The first boat in Groupe Beneteau’s “.1” line was the revamped 41 that morphed nicely into the 41.1 a few years ago—a model that basically “fixed” all its predecessor’s initial shortcomings. It became so popular that the French company decided to build on the concept with additional lengths developed on brand new hulls. The latest introduction in the .1 line is the Oceanis 51.1. It replaces the Oceanis 48 and packages numerous concepts together for a matrix of choices that will make most owners’ heads spin – in a good way, of course.
The Oceanis 51.1 is the fifth model in the .1 line and offers three basic versions: the racer called “First”, the cruiser named “Comfort” and the simple daysailer known as “Easy”. These target three different market segments with one hull design and the concept adds flexibility with additional options so you can truly make the boat your own.
The Good News
Three iterations mean you can quickly determine which flavor you need based on your sailing style. The differences are primarily in the interior and the rigging. Although all three share a Z Spar triple-spreader, deck-stepped rig and a new hull that is chined over one third of its length, there are mast and draft variations. The standard clearance is 70’1” but the performance package adds five feet to the mast and an additional 35% sail area. Also, standard draft is 7’7” with a shoal version at 6’1” or performance at 9’2”.
The Easy daysailer comes with a self-tacking jib and in-mast furling for the mainsail for truly easy sail handling or single-handing. The Comfort cruiser adds an internal D1 lower shroud, two more winches, an arch for the mainsheet attachment point, sunbeds on either side of the companionway, and an outdoor grill. The First racing version offers a carbon fiber or aluminium spar and upgraded winches, tough deck hardware, a hydraulic backstay and composite wheels.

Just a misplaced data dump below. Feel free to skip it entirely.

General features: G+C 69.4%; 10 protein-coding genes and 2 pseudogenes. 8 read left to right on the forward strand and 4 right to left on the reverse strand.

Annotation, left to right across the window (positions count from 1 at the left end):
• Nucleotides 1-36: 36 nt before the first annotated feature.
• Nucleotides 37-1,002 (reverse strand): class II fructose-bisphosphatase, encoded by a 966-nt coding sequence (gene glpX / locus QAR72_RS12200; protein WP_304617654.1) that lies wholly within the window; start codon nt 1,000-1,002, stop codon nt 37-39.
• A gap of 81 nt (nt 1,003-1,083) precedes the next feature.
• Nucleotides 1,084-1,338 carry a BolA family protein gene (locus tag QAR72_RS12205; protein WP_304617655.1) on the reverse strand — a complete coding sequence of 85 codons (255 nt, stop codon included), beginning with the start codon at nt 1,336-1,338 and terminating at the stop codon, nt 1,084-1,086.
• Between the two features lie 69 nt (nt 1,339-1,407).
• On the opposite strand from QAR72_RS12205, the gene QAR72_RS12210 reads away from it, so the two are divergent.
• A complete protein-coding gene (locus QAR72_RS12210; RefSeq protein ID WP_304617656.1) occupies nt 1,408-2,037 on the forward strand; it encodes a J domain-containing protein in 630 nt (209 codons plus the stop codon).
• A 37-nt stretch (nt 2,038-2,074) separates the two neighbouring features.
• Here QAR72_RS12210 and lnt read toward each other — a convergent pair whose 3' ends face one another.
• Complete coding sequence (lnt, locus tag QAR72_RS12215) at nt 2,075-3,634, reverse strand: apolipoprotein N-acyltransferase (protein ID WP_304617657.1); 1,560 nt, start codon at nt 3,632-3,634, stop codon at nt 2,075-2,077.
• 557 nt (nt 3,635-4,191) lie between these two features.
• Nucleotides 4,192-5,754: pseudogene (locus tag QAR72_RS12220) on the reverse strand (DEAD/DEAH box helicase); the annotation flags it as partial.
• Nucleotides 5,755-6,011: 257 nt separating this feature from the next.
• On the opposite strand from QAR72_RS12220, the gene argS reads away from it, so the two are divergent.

Spinlock x75 sheet stoppers manage the lines on either side of the cockpit and the winches are now positioned so that anyone who’s grinding faces forward and can see the headsail. That’s an improvement over many of Beneteau’s previous models where you faced aft and had no idea what the sail was doing. The composite sprit on the bow elongates the hull and takes the anchor well away to minimize the chance of hull dings when anchoring.
There’s no shortage of sunpads aboard with twin lounges at the companionway, and a large pad on the bow. The clever optional grill swings out from the aft bench so the chef stands on the electric swim platform to cook and the optional hideaway dinghy davits retract when not in use.
Thoughtful details include hinge-up foot braces at the helms, taller lifelines as befits an offshore cruiser, and an enormous lazarette that stores a Fischer Panda genset. For all but the racing crew, the cockpit table will be a blessing. Not only does it provide great handholds when moving about and foot bracing when heeling, it also has stowage for the life raft and a refrigerator.